Portal | Manuals | References | Downloads | Info | Programs | JCLs | Master the Mainframes
IBM Mainframe Computers Forums Index
 
Register
 
IBM Mainframe Computers Forums Index Mainframe: Search IBM Mainframe Forum: FAQ Memberlist Usergroups Profile Log in to check your private messages Log in
 

 

Fullword Boundary

 
Post new topic   Reply to topic    IBMMAINFRAMES.com Support Forums -> PL/I & Assembler
View previous topic :: :: View next topic  
Author Message
vijay korde

New User


Joined: 19 Feb 2010
Posts: 27
Location: India

PostPosted: Thu Dec 09, 2010 7:21 pm    Post subject: Fullword Boundary
Reply with quote

Hello,

What will happen, if the operand given in the load fullword instruction is not on the fullword boundary?

E.g L R2,Mem and if Mem is not alligned on the fullword boundary.

I tried it and its working fine for me. Then what is the use of fullword here?

Can anybody help me?

Thank you,
Vijay
Back to top
View user's profile Send private message

Garry Carroll

Active Member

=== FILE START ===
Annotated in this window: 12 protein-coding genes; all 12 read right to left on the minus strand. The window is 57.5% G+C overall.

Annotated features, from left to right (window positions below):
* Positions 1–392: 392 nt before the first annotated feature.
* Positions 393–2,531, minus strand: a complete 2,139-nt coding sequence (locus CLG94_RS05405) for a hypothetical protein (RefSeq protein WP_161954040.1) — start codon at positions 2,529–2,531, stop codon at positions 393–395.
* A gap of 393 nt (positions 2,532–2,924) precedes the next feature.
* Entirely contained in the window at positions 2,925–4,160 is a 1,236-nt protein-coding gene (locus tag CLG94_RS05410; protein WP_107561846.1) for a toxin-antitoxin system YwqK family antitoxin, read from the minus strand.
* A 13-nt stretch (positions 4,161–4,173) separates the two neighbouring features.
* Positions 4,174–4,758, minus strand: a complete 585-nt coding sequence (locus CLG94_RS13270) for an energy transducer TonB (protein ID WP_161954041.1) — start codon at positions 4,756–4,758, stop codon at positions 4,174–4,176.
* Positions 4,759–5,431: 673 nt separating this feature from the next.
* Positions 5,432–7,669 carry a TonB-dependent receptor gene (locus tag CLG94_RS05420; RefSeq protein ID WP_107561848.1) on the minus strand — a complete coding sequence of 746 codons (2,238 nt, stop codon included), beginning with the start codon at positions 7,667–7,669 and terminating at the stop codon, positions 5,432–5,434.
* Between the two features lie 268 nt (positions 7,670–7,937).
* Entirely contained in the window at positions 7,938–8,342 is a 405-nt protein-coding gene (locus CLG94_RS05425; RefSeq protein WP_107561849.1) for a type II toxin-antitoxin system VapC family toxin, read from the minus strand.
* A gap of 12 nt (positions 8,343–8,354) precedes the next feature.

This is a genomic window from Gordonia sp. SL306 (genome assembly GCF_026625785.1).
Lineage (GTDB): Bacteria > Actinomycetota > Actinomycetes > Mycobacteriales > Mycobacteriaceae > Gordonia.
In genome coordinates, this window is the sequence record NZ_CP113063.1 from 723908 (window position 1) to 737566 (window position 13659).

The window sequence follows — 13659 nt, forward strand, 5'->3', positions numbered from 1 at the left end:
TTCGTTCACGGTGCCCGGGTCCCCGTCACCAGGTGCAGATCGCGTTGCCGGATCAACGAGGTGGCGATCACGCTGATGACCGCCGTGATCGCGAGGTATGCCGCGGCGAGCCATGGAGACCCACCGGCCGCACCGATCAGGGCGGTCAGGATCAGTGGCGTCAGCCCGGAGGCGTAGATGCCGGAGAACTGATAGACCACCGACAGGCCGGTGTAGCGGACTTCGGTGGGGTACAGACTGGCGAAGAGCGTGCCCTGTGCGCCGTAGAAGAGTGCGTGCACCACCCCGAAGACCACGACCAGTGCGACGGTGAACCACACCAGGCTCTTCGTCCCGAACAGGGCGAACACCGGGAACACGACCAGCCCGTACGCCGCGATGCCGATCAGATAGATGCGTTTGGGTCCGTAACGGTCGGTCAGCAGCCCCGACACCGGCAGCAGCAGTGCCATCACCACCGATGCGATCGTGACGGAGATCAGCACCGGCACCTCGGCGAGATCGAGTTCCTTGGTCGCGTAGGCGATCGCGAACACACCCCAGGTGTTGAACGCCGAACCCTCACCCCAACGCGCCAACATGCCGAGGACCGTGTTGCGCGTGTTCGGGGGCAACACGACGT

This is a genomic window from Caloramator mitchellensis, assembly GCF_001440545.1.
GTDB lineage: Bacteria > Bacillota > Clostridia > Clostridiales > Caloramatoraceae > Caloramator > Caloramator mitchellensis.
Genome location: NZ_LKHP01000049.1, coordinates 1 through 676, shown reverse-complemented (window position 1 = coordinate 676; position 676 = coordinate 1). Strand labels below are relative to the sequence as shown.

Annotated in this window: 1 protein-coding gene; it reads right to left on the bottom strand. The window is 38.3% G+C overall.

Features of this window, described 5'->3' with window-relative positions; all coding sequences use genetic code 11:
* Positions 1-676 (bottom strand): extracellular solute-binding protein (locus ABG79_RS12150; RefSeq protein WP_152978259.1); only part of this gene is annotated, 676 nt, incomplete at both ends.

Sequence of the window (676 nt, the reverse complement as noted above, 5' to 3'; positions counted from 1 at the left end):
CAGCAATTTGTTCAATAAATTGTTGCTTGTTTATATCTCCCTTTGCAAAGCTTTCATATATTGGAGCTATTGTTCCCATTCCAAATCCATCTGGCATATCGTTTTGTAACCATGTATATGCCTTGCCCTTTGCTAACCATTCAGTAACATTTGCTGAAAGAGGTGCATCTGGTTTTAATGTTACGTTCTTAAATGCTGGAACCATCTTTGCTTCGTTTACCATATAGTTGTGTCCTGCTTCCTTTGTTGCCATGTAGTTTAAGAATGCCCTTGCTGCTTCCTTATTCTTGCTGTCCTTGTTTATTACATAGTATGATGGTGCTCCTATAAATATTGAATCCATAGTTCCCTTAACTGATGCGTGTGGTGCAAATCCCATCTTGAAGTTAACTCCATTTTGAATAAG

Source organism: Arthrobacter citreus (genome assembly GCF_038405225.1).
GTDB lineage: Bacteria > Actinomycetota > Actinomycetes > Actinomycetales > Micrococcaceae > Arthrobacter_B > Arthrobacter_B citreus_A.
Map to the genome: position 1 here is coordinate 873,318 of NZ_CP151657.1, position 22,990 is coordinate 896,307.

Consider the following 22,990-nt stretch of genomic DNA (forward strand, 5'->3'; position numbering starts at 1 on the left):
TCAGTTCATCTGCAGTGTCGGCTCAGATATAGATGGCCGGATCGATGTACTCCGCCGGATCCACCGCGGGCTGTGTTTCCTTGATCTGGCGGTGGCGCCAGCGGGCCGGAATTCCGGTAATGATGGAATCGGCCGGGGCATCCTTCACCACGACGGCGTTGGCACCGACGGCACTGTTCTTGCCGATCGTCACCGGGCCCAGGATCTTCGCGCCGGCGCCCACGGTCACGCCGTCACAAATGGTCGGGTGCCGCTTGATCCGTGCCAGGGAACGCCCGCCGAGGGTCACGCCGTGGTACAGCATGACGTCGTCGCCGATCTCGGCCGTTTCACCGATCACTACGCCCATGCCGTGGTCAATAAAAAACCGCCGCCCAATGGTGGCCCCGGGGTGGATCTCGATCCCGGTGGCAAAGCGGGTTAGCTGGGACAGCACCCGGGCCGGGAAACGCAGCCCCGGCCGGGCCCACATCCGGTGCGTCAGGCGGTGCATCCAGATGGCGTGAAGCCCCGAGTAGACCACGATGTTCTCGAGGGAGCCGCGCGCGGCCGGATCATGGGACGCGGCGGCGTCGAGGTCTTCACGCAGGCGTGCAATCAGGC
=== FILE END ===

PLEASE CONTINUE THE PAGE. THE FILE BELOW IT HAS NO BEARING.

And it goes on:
Joined: 08 May 2006
Posts: 991
Location: Dublin, Ireland / Edinburgh, Scotland

PostPosted: Thu Dec 09, 2010 7:26 pm    Post subject:
Reply with quote

The instruction is LOAD - not LOAD FULLWORD.

Of course it works fine, the POP states
Quote:
The second operand is placed unchanged at the
first-operand location, except that, for LOAD
(LGFR, LGF), it is sign extended.


Garry.
Back to top
View user's profile Send private message
Robert Sample

Global Moderator


Joined: 06 Jun 2008
Posts: 7935
Location: Bellevue, IA

PostPosted: Thu Dec 09, 2010 7:32 pm    Post subject:
Reply with quote

IIRC, the requirement for loading from a fullword boundary was dropped when the 370 replaced the 360, around 40 years ago.
Back to top
View user's profile Send private message
vijay korde

New User


Joined: 19 Feb 2010
Posts: 27
Location: India

PostPosted: Thu Dec 09, 2010 7:34 pm    Post subject:
Reply with quote

Thank you Garry.

But in many assembler documents, "L' is considered as LOAD FULLWORD and the second operand should be alligned on fullword boundary.

Could you please clarify the concept?

Thank you,
Vijay
Back to top
View user's profile Send private message
vijay korde

New User


Joined: 19 Feb 2010
Posts: 27
Location: India

PostPosted: Thu Dec 09, 2010 7:42 pm    Post subject:
Reply with quote

Thank you Robert for the clarification.
Back to top
View user's profile Send private message
Bill O'Boyle

CICS Moderator


Joined: 14 Jan 2008
Posts: 2502
Location: Atlanta, Georgia, USA

PostPosted: Thu Dec 09, 2010 7:43 pm    Post subject: Reply to: Fullword Boundary
Reply with quote

Yes, it does load a FULLWORD from storage or as a literal, but it's normally referred to as a LOAD because what it's loading is implicit.